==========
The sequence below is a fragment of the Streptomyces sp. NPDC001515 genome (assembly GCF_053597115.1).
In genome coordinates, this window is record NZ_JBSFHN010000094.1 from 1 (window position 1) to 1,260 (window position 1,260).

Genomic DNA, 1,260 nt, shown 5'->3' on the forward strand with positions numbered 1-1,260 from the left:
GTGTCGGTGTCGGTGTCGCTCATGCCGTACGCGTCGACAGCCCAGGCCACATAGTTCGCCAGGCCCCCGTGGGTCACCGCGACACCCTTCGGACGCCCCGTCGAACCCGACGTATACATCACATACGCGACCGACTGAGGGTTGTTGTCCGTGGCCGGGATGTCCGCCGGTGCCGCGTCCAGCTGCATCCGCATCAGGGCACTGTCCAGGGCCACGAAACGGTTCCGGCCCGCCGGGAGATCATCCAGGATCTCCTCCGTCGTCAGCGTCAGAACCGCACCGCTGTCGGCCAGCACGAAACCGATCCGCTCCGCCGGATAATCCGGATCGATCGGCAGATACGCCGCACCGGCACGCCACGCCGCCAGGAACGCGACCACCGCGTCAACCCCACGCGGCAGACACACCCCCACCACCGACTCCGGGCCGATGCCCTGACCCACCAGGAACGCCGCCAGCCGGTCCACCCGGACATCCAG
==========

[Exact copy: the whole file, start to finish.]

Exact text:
The sequence below is a fragment of the Streptomyces sp. NPDC001515 genome (assembly GCF_053597115.1).
In genome coordinates, this window is record NZ_JBSFHN010000094.1 from 1 (window position 1) to 1,260 (window position 1,260).

Genomic DNA, 1,260 nt, shown 5'->3' on the forward strand with positions numbered 1-1,260 from the left:
GTGTCGGTGTCGGTGTCGCTCATGCCGTACGCGTCGACAGCCCAGGCCACATAGTTCGCCAGGCCCCCGTGGGTCACCGCGACACCCTTCGGACGCCCCGTCGAACCCGACGTATACATCACATACGCGACCGACTGAGGGTTGTTGTCCGTGGCCGGGATGTCCGCCGGTGCCGCGTCCAGCTGCATCCGCATCAGGGCACTGTCCAGGGCCACGAAACGGTTCCGGCCCGCCGGGAGATCATCCAGGATCTCCTCCGTCGTCAGCGTCAGAACCGCACCGCTGTCGGCCAGCACGAAACCGATCCGCTCCGCCGGATAATCCGGATCGATCGGCAGATACGCCGCACCGGCACGCCACGCCGCCAGGAACGCGACCACCGCGTCAACCCCACGCGGCAGACACACCCCCACCACCGACTCCGGGCCGATGCCCTGACCCACCAGGAACGCCGCCAGCCGGTCCACCCGGACATCCAG